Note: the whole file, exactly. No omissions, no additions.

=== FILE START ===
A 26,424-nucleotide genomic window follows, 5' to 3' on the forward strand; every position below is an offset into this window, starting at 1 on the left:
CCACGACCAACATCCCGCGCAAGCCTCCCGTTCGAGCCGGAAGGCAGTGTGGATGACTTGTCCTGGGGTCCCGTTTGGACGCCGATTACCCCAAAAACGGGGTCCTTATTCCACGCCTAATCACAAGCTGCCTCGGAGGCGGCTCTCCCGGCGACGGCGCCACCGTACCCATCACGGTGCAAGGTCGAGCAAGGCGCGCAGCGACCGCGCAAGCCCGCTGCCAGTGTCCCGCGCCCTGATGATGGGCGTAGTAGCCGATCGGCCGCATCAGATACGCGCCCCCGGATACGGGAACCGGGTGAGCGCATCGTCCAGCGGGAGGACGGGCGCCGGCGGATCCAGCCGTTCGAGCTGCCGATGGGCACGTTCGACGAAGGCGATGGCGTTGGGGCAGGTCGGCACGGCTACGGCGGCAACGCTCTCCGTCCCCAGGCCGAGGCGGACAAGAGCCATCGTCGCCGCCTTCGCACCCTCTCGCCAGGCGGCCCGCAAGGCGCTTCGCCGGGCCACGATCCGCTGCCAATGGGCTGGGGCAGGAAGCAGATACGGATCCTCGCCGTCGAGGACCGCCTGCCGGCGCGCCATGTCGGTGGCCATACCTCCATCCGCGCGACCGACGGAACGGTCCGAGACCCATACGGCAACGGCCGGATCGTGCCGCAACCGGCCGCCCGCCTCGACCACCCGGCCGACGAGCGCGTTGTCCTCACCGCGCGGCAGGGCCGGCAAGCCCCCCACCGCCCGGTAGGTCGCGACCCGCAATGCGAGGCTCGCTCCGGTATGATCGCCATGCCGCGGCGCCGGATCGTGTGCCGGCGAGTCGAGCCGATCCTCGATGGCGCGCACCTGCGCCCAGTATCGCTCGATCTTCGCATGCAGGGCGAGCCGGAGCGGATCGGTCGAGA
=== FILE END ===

A 26,424-nucleotide genomic window follows, 5' to 3' on the forward strand; every position below is an offset into this window, starting at 1 on the left:
CCACGACCAACATCCCGCGCAAGCCTCCCGTTCGAGCCGGAAGGCAGTGTGGATGACTTGTCCTGGGGTCCCGTTTGGACGCCGATTACCCCAAAAACGGGGTCCTTATTCCACGCCTAATCACAAGCTGCCTCGGAGGCGGCTCTCCCGGCGACGGCGCCACCGTACCCATCACGGTGCAAGGTCGAGCAAGGCGCGCAGCGACCGCGCAAGCCCGCTGCCAGTGTCCCGCGCCCTGATGATGGGCGTAGTAGCCGATCGGCCGCATCAGATACGCGCCCCCGGATACGGGAACCGGGTGAGCGCATCGTCCAGCGGGAGGACGGGCGCCGGCGGATCCAGCCGTTCGAGCTGCCGATGGGCACGTTCGACGAAGGCGATGGCGTTGGGGCAGGTCGGCACGGCTACGGCGGCAACGCTCTCCGTCCCCAGGCCGAGGCGGACAAGAGCCATCGTCGCCGCCTTCGCACCCTCTCGCCAGGCGGCCCGCAAGGCGCTTCGCCGGGCCACGATCCGCTGCCAATGGGCTGGGGCAGGAAGCAGATACGGATCCTCGCCGTCGAGGACCGCCTGCCGGCGCGCCATGTCGGTGGCCATACCTCCATCCGCGCGACCGACGGAACGGTCCGAGACCCATACGGCAACGGCCGGATCGTGCCGCAACCGGCCGCCCGCCTCGACCACCCGGCCGACGAGCGCGTTGTCCTCACCGCGCGGCAGGGCCGGCAAGCCCCCCACCGCCCGGTAGGTCGCGACCCGCAATGCGAGGCTCGCTCCGGTATGATCGCCATGCCGCGGCGCCGGATCGTGTGCCGGCGAGTCGAGCCGATCCTCGATGGCGCGCACCTGCGCCCAGTATCGCTCGATCTTCGCATGCAGGGCGAGCCGGAGCGGATCGGTCGAGA